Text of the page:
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Legislative Institutions and Lawmaking in Latin America$
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Eduardo Alemán and George Tsebelis

Print publication date: 2016

Print ISBN-13: 9780198777861

Published to Oxford Scholarship Online: August 2016

DOI: 10.1093/acprof:oso/9780198777861.001.0001

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Conclusions

Conclusions

Chapter:
(p.225) 9 Conclusions
Source:
Legislative Institutions and Lawmaking in Latin America
Author(s):

Eduardo Alemán

George Tsebelis

Publisher:
Oxford University Press
DOI:10.1093/acprof:oso/9780198777861.003.0009

This last chapter reviews some of the important conclusions of the book. First, it discusses empirical findings that show that the lack of a majority government increases the complexity of bargaining, makes changing the status quo more difficult, and favors centrist parties. Second, it highlights how some Latin American presidents benefit from substantial institutional prerogatives over the congressional agenda, while others are more restricted by the rules in place. Third, it describes the cross-national variation found in terms of legislative productivity and approval rates of bills initiated by presidents and members of congress. The brief concluding remarks connect some of the relevant findings regarding institutional prerogatives and positional advantage to the book’s introductory chapter on agenda setting in Latin American countries.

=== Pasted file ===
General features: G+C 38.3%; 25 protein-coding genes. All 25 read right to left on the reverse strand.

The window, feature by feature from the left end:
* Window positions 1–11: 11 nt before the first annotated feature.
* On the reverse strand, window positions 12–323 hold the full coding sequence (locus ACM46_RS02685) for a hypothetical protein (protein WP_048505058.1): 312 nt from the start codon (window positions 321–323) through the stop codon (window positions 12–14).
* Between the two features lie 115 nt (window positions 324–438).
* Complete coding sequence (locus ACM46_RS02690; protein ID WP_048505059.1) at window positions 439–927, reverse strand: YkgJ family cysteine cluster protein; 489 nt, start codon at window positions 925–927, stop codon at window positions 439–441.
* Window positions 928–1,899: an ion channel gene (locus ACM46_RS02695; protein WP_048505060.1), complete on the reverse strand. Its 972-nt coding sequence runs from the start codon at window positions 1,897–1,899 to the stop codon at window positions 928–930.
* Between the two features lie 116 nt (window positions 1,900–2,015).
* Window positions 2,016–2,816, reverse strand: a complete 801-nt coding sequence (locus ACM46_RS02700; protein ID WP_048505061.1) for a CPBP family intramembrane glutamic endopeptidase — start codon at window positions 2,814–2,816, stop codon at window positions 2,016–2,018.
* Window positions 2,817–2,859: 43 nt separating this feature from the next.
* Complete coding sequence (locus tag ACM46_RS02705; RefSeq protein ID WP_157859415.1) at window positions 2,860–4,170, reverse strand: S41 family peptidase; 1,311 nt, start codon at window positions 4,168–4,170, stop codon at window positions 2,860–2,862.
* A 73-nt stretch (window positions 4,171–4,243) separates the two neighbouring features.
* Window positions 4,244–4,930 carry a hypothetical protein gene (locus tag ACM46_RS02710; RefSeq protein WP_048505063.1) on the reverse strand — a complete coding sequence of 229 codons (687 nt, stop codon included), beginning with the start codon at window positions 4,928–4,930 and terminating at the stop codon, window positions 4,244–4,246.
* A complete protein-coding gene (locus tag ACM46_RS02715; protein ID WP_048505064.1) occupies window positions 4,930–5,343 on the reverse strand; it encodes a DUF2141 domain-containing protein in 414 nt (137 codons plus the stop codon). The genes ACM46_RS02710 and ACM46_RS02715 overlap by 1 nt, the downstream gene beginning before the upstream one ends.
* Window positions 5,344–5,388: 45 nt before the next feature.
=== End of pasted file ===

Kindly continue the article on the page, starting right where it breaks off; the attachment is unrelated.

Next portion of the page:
Keywords:   presidents, congressional agenda, legislative success, legislative productivity, government status

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